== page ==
This hands-on approach is, not surprisingly, an excellent form of instruction, says Mark Pfeifer, M.D., vice dean for clinical affairs in the School of Medicine and the LIFE Clinic's faculty liaison.
"After I do my own exam of the patient, students sometimes say, 'I wish I'd asked that question I heard you ask.' There is no better learning moment than that," Pfeifer says. "It's the best experiential learning."
Students do get a similar experience at the School of Medicine by "treating" standardized patients -- actors who are trained to present with various medical conditions and respond appropriately based on the care they receive. But, in the words of Roberts, "nothing beats real life" for a realistic clinical experience.
"I'm very much a proponent of standardized patient programs, but interviewing a standardized patient is not the same as interviewing the real thing -- the person for whom you have to seek out the answers," Roberts says.
"The students are getting that real-life experience, and they're getting to practice their physical exam skills in a setting where they don't feel they're being graded for every decision."
Toni Parsons, a medical student who just completed a three-month rotation at the LIFE Clinic, agrees.
"With standardized patients, we usually have a specific goal for each session," Parsons explains. "An instructor may tell us, 'You're going to take vitals and do a cardiac exam.' But in the clinic, we had to come up with our own course of action based on each new patient.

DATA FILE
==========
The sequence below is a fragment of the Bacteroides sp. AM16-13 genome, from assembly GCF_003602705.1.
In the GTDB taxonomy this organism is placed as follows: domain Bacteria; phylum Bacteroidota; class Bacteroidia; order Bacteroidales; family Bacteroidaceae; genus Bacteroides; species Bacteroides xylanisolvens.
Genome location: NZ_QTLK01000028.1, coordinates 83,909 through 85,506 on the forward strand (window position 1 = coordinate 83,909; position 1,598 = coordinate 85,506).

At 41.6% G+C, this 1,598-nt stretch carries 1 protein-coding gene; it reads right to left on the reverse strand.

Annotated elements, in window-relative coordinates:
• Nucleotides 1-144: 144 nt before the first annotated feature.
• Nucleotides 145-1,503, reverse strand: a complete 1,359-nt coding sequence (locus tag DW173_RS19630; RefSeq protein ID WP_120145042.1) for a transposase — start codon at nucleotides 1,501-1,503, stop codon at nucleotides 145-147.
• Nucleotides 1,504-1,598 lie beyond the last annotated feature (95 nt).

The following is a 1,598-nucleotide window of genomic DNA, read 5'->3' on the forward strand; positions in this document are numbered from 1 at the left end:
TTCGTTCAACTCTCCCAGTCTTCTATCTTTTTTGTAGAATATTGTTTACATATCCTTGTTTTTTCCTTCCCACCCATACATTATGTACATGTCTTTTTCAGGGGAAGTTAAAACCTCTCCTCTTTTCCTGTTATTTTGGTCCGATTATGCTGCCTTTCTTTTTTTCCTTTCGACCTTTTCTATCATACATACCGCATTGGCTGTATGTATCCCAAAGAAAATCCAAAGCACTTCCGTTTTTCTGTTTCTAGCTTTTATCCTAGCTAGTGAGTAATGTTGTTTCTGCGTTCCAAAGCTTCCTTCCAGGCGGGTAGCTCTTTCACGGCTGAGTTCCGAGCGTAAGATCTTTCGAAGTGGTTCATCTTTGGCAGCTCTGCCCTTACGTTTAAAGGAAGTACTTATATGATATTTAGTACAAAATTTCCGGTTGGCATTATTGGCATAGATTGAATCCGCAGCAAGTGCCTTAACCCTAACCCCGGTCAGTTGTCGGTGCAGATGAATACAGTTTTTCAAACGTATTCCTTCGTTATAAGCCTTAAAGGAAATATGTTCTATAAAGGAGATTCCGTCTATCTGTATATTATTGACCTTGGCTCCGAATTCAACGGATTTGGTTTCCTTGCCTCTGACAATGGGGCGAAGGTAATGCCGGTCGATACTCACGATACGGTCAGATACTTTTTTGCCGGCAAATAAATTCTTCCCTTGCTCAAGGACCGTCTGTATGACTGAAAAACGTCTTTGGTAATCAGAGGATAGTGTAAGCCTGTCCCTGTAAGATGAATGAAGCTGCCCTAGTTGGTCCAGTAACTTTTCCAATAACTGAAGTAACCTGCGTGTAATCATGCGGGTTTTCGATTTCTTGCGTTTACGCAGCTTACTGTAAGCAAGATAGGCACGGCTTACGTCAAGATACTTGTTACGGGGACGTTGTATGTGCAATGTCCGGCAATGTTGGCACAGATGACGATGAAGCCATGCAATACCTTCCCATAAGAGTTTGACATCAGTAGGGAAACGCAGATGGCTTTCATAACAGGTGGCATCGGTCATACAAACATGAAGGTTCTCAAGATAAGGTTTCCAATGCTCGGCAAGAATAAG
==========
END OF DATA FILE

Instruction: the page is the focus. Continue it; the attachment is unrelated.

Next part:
"The clinic also wasn't a threatening environment because we knew a doctor was coming in right after us," Parsons adds. "So if there was something we forgot or overlooked, we knew it would still be addressed by the attending physician."
The student experience is further enriched because educational opportunities go beyond simple medical assessments or treatment options, says Stephen Wheeler, M.D., course director for the HOPE Clinic and an associate professor of family and community medicine at UofL.
They also, by necessity, touch on social issues unique to these underserved patient populations.
"It's an eye-opener for many of the students to see that Louisville has a pretty good system to support people in need, but it's still a basic system," Wheeler says. "There are things you expect of patients that are very difficult for some of these folks to do because they may be staying in a shelter.